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Despite ‘Cop City’ protests, Atlanta moves forward with plan

ATLANTA (AP) — In the wake of the shooting death of an environmental activist, Atlanta-area officials reiterated Tuesday that they are moving forward with plans to construct a huge police and firefighter training center that protesters derisively refer to as “Cop City.”

Atlanta Mayor Andre Dickens held a news conference to announce that the city had signed a memorandum of understanding with DeKalb County to build the $90 million Atlanta Public Safety Training Center. He also said officials have pledged to enact certain environmental protections after consulting with a “community advisory committee.”

It was one of officials’ most full-throated defenses of a plan that has faced consistent pushback from both locals and out-of-state leftist activists, some of whom moved into the South River Forest over a year ago and built platforms in surrounding trees. Self-described “forest defenders” say the project involves cutting down so many trees that it would be environmentally damaging. They also oppose investing so much money in a project which they say will be used to practice “urban warfare.”

Dickens emphasized that the facilities will be built on a site that was cleared decades ago for a former state prison farm. He said the tract is filled with rubble and overgrown with invasive species, not hardwood trees. The mayor also said that while the facility will be built on an 85-acre site, about 300 other acres would be preserved as a public greenspace.

“This is Atlanta, and we know forests. This facility would not be built over a forest,” Dickens said.

Outside City Hall, a few dozen protesters gathered to oppose the project, chanting, “We don’t want your compromise! Stop Cop City!”

The news conference came nearly two weeks after the death of an activist known as Tortuguita, who was killed by authorities after officials said the 26-year-old shot a state trooper. Authorities said they fired in self-defense, but protesters have said they do not believe the police narrative, noting the lack of body camera footage from the Jan. 18 shooting.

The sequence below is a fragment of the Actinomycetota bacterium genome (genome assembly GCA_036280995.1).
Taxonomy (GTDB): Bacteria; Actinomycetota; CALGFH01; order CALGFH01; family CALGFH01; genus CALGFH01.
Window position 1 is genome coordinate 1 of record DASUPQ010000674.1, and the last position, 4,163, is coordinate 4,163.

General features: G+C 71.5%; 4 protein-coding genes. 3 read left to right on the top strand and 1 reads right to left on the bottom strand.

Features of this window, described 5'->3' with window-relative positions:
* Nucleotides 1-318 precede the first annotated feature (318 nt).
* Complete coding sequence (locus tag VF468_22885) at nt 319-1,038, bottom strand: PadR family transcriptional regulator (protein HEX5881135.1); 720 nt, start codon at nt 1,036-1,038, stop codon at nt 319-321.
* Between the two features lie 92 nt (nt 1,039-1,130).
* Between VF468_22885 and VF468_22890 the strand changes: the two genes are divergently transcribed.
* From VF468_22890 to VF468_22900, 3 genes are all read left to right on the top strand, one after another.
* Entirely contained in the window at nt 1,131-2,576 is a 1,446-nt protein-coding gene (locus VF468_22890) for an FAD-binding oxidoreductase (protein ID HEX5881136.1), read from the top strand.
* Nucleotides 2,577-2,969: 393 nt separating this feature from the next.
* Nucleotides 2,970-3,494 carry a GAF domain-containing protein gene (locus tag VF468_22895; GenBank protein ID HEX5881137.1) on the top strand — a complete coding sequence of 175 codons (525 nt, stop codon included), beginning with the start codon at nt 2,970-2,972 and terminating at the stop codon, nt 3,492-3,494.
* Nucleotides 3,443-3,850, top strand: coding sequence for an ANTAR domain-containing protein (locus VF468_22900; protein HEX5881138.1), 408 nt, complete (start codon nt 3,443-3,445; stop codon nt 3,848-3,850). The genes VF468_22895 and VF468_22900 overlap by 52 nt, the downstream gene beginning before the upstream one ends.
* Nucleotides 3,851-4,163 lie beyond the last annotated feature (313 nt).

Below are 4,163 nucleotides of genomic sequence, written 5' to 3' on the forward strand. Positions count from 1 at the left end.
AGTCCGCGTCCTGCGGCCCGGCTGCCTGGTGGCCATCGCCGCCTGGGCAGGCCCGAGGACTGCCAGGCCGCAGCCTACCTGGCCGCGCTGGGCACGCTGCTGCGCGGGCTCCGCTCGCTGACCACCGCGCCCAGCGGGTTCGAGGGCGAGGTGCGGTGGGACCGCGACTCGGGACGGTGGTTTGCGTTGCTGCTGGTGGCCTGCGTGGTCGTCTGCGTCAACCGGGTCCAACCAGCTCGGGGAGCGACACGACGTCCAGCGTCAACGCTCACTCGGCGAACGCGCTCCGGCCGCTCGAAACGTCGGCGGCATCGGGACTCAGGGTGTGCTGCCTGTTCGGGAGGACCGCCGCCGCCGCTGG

The fatal shooting of Tortuguita, whose given name was Manuel Esteban Paez Terán, prompted a large Jan. 21 demonstration in downtown Atlanta that erupted into violence as a masked contingent lit a police cruiser on fire, threw rocks and launched fireworks at a skyscraper that houses the Atlanta Police Foundation, shattering windows. No injuries were reported, but six people were arrested that night and charged with domestic terrorism.

Atlanta Police Chief Darin Schierbaum and Fire Chief Roderick Smith argued in favor of the project Tuesday, saying it would replace substandard offerings and boost morale, especially as the police department has struggled with hiring and retention.

In addition to classrooms and administration buildings, the training center would include a shooting range, a driving course to practice chases and a “burn building” for firefighters to work on putting out fires. A “mock village” featuring a fake home, convenience store and nightclub would also be built for authorities to rehearse raids.

Officials on Tuesday did not say when they expect construction to begin, but Schierbaum said he does not believe there are currently any activists still camping out at the site.

The training center was approved by the City Council in 2021 after 17 hours of public comments — the majority of which were in opposition to the project. Some locals cited noise concerns, while others said the planned destruction of nature significantly undermines the city’s efforts to preserve its famed tree canopy and would exacerbate local flooding risks.

Many activists also oppose spending so much money on a police facility that would be surrounded by poor, majority-Black neighborhoods in a city with one of the nation’s highest degrees of wealth inequality.

Immediately after the news conference was over, DeKalb County Commissioner Ted Terry began seeking out reporters to push back on local officials’ claims that the planning process has been transparent and open to community engagement.

“I learned about this press conference today,” said Terry. “I represent this area of DeKalb County and there’s still a lot of outstanding questions that haven’t been addressed. I think we’re off to a bad start because transparency and accountability mean everyone should be at the table, and that’s not taking place right now.”